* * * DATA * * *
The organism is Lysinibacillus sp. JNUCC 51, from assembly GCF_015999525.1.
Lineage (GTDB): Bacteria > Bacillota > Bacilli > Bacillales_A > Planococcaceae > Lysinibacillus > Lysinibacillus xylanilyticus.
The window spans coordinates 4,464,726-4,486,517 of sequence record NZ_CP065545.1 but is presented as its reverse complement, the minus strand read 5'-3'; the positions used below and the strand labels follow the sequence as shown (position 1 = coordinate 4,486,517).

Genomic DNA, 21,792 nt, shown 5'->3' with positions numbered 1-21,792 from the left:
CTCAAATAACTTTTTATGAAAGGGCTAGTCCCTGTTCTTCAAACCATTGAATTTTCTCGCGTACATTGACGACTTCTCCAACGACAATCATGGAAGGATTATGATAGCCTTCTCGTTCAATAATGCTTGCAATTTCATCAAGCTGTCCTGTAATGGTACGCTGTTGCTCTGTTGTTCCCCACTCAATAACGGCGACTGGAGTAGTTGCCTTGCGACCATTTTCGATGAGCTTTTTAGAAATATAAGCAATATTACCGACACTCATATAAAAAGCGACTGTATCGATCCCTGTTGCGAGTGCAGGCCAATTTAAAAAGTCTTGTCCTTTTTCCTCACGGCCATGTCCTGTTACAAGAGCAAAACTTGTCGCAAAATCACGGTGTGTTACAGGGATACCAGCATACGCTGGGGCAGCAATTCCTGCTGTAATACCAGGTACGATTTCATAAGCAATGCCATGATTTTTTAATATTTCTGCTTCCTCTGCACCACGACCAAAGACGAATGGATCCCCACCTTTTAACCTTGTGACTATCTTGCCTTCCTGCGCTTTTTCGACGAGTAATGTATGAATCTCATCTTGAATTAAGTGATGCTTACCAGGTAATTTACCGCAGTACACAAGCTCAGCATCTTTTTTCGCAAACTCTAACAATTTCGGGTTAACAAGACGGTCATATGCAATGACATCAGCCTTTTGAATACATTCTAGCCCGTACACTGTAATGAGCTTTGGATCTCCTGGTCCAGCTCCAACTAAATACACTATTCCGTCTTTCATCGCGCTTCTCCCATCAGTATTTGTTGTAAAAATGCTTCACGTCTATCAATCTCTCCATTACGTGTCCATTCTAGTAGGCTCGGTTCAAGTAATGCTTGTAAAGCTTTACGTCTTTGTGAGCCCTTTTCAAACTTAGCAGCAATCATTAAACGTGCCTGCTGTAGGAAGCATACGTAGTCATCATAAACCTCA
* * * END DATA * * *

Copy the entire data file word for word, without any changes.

The organism is Lysinibacillus sp. JNUCC 51, from assembly GCF_015999525.1.
Lineage (GTDB): Bacteria > Bacillota > Bacilli > Bacillales_A > Planococcaceae > Lysinibacillus > Lysinibacillus xylanilyticus.
The window spans coordinates 4,464,726-4,486,517 of sequence record NZ_CP065545.1 but is presented as its reverse complement, the minus strand read 5'-3'; the positions used below and the strand labels follow the sequence as shown (position 1 = coordinate 4,486,517).

Genomic DNA, 21,792 nt, shown 5'->3' with positions numbered 1-21,792 from the left:
CTCAAATAACTTTTTATGAAAGGGCTAGTCCCTGTTCTTCAAACCATTGAATTTTCTCGCGTACATTGACGACTTCTCCAACGACAATCATGGAAGGATTATGATAGCCTTCTCGTTCAATAATGCTTGCAATTTCATCAAGCTGTCCTGTAATGGTACGCTGTTGCTCTGTTGTTCCCCACTCAATAACGGCGACTGGAGTAGTTGCCTTGCGACCATTTTCGATGAGCTTTTTAGAAATATAAGCAATATTACCGACACTCATATAAAAAGCGACTGTATCGATCCCTGTTGCGAGTGCAGGCCAATTTAAAAAGTCTTGTCCTTTTTCCTCACGGCCATGTCCTGTTACAAGAGCAAAACTTGTCGCAAAATCACGGTGTGTTACAGGGATACCAGCATACGCTGGGGCAGCAATTCCTGCTGTAATACCAGGTACGATTTCATAAGCAATGCCATGATTTTTTAATATTTCTGCTTCCTCTGCACCACGACCAAAGACGAATGGATCCCCACCTTTTAACCTTGTGACTATCTTGCCTTCCTGCGCTTTTTCGACGAGTAATGTATGAATCTCATCTTGAATTAAGTGATGCTTACCAGGTAATTTACCGCAGTACACAAGCTCAGCATCTTTTTTCGCAAACTCTAACAATTTCGGGTTAACAAGACGGTCATATGCAATGACATCAGCCTTTTGAATACATTCTAGCCCGTACACTGTAATGAGCTTTGGATCTCCTGGTCCAGCTCCAACTAAATACACTATTCCGTCTTTCATCGCGCTTCTCCCATCAGTATTTGTTGTAAAAATGCTTCACGTCTATCAATCTCTCCATTACGTGTCCATTCTAGTAGGCTCGGTTCAAGTAATGCTTGTAAAGCTTTACGTCTTTGTGAGCCCTTTTCAAACTTAGCAGCAATCATTAAACGTGCCTGCTGTAGGAAGCATACGTAGTCATCATAAACCTCA